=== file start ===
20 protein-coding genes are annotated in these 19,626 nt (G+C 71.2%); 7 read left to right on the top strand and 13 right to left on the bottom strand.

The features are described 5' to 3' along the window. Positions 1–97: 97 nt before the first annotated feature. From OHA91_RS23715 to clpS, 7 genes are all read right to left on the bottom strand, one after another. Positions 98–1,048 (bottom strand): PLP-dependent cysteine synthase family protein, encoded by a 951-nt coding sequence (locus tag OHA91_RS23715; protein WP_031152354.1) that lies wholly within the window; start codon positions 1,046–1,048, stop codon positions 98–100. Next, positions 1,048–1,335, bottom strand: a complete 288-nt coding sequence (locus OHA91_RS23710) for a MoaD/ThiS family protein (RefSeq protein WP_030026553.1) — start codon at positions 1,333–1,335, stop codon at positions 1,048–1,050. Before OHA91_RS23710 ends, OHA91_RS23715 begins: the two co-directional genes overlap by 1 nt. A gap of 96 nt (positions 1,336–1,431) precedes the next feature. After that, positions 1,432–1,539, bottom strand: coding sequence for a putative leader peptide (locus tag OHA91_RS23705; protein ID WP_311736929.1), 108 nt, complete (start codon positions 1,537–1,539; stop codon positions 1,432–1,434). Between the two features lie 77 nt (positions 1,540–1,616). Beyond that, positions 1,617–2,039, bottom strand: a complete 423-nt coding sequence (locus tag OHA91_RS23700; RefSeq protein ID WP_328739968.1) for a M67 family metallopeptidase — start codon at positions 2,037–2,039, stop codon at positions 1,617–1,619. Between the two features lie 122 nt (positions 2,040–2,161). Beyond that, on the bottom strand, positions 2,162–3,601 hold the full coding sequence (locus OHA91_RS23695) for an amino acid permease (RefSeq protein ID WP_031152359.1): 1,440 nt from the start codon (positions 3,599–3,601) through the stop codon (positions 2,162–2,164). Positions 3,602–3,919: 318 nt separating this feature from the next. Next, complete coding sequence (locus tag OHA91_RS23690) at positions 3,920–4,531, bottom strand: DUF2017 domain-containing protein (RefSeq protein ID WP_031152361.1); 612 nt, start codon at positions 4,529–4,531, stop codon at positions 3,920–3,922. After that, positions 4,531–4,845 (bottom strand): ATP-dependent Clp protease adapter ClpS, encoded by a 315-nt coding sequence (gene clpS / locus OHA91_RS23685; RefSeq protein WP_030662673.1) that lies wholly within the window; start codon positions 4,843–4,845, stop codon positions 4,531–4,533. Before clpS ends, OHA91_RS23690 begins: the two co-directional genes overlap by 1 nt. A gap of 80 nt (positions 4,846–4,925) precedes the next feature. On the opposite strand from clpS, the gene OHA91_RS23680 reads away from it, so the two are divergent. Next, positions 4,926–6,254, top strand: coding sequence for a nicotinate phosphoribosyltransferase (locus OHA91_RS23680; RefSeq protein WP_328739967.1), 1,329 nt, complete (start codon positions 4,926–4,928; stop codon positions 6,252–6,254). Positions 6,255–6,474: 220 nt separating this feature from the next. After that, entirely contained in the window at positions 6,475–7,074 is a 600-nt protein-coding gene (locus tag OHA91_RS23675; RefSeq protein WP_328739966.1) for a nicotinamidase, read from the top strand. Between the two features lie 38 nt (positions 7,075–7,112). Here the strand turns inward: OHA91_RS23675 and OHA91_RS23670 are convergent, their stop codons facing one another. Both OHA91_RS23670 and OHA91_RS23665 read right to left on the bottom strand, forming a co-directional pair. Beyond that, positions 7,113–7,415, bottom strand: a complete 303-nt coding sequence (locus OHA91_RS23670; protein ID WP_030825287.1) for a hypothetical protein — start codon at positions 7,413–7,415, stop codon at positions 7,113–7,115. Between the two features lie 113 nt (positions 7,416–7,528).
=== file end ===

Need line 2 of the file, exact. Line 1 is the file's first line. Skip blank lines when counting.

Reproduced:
The features are described 5' to 3' along the window. Positions 1–97: 97 nt before the first annotated feature. From OHA91_RS23715 to clpS, 7 genes are all read right to left on the bottom strand, one after another. Positions 98–1,048 (bottom strand): PLP-dependent cysteine synthase family protein, encoded by a 951-nt coding sequence (locus tag OHA91_RS23715; protein WP_031152354.1) that lies wholly within the window; start codon positions 1,046–1,048, stop codon positions 98–100. Next, positions 1,048–1,335, bottom strand: a complete 288-nt coding sequence (locus OHA91_RS23710) for a MoaD/ThiS family protein (RefSeq protein WP_030026553.1) — start codon at positions 1,333–1,335, stop codon at positions 1,048–1,050. Before OHA91_RS23710 ends, OHA91_RS23715 begins: the two co-directional genes overlap by 1 nt. A gap of 96 nt (positions 1,336–1,431) precedes the next feature. After that, positions 1,432–1,539, bottom strand: coding sequence for a putative leader peptide (locus tag OHA91_RS23705; protein ID WP_311736929.1), 108 nt, complete (start codon positions 1,537–1,539; stop codon positions 1,432–1,434). Between the two features lie 77 nt (positions 1,540–1,616). Beyond that, positions 1,617–2,039, bottom strand: a complete 423-nt coding sequence (locus tag OHA91_RS23700; RefSeq protein ID WP_328739968.1) for a M67 family metallopeptidase — start codon at positions 2,037–2,039, stop codon at positions 1,617–1,619. Between the two features lie 122 nt (positions 2,040–2,161). Beyond that, on the bottom strand, positions 2,162–3,601 hold the full coding sequence (locus OHA91_RS23695) for an amino acid permease (RefSeq protein ID WP_031152359.1): 1,440 nt from the start codon (positions 3,599–3,601) through the stop codon (positions 2,162–2,164). Positions 3,602–3,919: 318 nt separating this feature from the next. Next, complete coding sequence (locus tag OHA91_RS23690) at positions 3,920–4,531, bottom strand: DUF2017 domain-containing protein (RefSeq protein ID WP_031152361.1); 612 nt, start codon at positions 4,529–4,531, stop codon at positions 3,920–3,922. After that, positions 4,531–4,845 (bottom strand): ATP-dependent Clp protease adapter ClpS, encoded by a 315-nt coding sequence (gene clpS / locus OHA91_RS23685; RefSeq protein WP_030662673.1) that lies wholly within the window; start codon positions 4,843–4,845, stop codon positions 4,531–4,533. Before clpS ends, OHA91_RS23690 begins: the two co-directional genes overlap by 1 nt. A gap of 80 nt (positions 4,846–4,925) precedes the next feature. On the opposite strand from clpS, the gene OHA91_RS23680 reads away from it, so the two are divergent. Next, positions 4,926–6,254, top strand: coding sequence for a nicotinate phosphoribosyltransferase (locus OHA91_RS23680; RefSeq protein WP_328739967.1), 1,329 nt, complete (start codon positions 4,926–4,928; stop codon positions 6,252–6,254). Positions 6,255–6,474: 220 nt separating this feature from the next. After that, entirely contained in the window at positions 6,475–7,074 is a 600-nt protein-coding gene (locus tag OHA91_RS23675; RefSeq protein WP_328739966.1) for a nicotinamidase, read from the top strand. Between the two features lie 38 nt (positions 7,075–7,112). Here the strand turns inward: OHA91_RS23675 and OHA91_RS23670 are convergent, their stop codons facing one another. Both OHA91_RS23670 and OHA91_RS23665 read right to left on the bottom strand, forming a co-directional pair. Beyond that, positions 7,113–7,415, bottom strand: a complete 303-nt coding sequence (locus OHA91_RS23670; protein ID WP_030825287.1) for a hypothetical protein — start codon at positions 7,413–7,415, stop codon at positions 7,113–7,115. Between the two features lie 113 nt (positions 7,416–7,528).